This is part of my Tech Workers' Guide To Distraction Free Work

One way I limit distractions is by limiting disruptive noise. I have three options:

  1. Go somewhere quiet.
  2. Wear noise-canceling headphones.
  3. Drown out the environment with white, pink, or brown noise1.

Now, everyone is different, but I prefer to go somewhere quiet because noise-canceling headphones give me a headache. And regular headphones bother my ears after extended use.

Since Covid-19 began, I’ve worked from my home office fulltime. When my kids get rowdy (they’re on summer break), I close my door and turn on a bit of music.

Take action: Find a quiet place to work. If that’s not an option, experiment with noise-canceling headphones or different colors of noise2.


Tech Workers' Guide To Distraction Free Work

Common Problems

  1. How Do I Stop Endlessly Researching Topics And Get Stuff Done?


  1. We Want To Be Distracted
  2. Proximity Matters

Practices: Just Say No

  1. Just say No
  2. Stop Looking For Drama
  3. Beware Of Taking On Extra Responsibility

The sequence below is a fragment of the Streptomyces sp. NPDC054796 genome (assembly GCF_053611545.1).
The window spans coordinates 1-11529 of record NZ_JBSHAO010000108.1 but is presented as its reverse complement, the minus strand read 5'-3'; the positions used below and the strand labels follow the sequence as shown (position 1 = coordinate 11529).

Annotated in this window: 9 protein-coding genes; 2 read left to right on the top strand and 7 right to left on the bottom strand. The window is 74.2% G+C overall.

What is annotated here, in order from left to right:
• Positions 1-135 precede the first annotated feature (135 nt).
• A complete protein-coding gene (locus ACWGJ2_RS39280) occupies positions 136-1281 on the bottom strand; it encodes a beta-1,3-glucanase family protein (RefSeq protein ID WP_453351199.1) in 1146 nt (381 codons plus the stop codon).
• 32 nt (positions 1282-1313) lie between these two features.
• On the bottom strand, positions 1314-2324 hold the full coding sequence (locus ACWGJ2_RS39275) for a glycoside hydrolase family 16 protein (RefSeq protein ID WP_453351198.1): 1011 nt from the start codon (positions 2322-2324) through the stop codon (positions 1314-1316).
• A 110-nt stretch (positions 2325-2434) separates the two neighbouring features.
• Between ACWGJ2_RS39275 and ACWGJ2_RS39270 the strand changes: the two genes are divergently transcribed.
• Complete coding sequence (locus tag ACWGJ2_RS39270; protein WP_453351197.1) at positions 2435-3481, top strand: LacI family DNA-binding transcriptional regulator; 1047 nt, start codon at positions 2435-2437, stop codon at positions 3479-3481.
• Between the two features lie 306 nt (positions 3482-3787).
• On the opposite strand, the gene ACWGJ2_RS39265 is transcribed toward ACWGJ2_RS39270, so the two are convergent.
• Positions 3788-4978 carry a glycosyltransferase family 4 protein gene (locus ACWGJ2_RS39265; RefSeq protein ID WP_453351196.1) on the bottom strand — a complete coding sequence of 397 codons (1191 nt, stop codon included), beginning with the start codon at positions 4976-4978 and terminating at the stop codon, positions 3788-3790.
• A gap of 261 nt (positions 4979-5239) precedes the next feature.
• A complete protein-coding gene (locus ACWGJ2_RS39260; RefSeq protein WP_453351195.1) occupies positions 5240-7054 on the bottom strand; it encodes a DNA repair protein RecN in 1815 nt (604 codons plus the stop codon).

4. Make an “I won’t do” list

Practices: Say Yes

  1. Track your distractions
  2. Stay focused with a To Do list
  3. Make a “Big Rock” list
  4. Follow the 2-minute rule
  5. Try the Pomodoro Technique
  6. Make a list of questions

Practices: Control Your Physical Environment

  1. Find your Den of Productivity
  2. Eliminate distracting belongings
  3. Limit disruptive noise
  4. Listen to music
  5. Silence your phone

Practices: Control Your Digital Environment

  1. Close your email
  2. Leave social media
  3. Close your browser tabs
  4. Limit distractions from Slack
  5. Try an app blocker

Practices: Get Organized

  1. Make project documents

What do books say about distraction free work?

“You could try to pound your head against the wall and think of original ideas — or you can cheat by reading them in books.”
Patrick Collison

  1. “The Obstacle Is the Way” on handling distractions
  2. “The 4-Hour Workweek” on eliminating distractions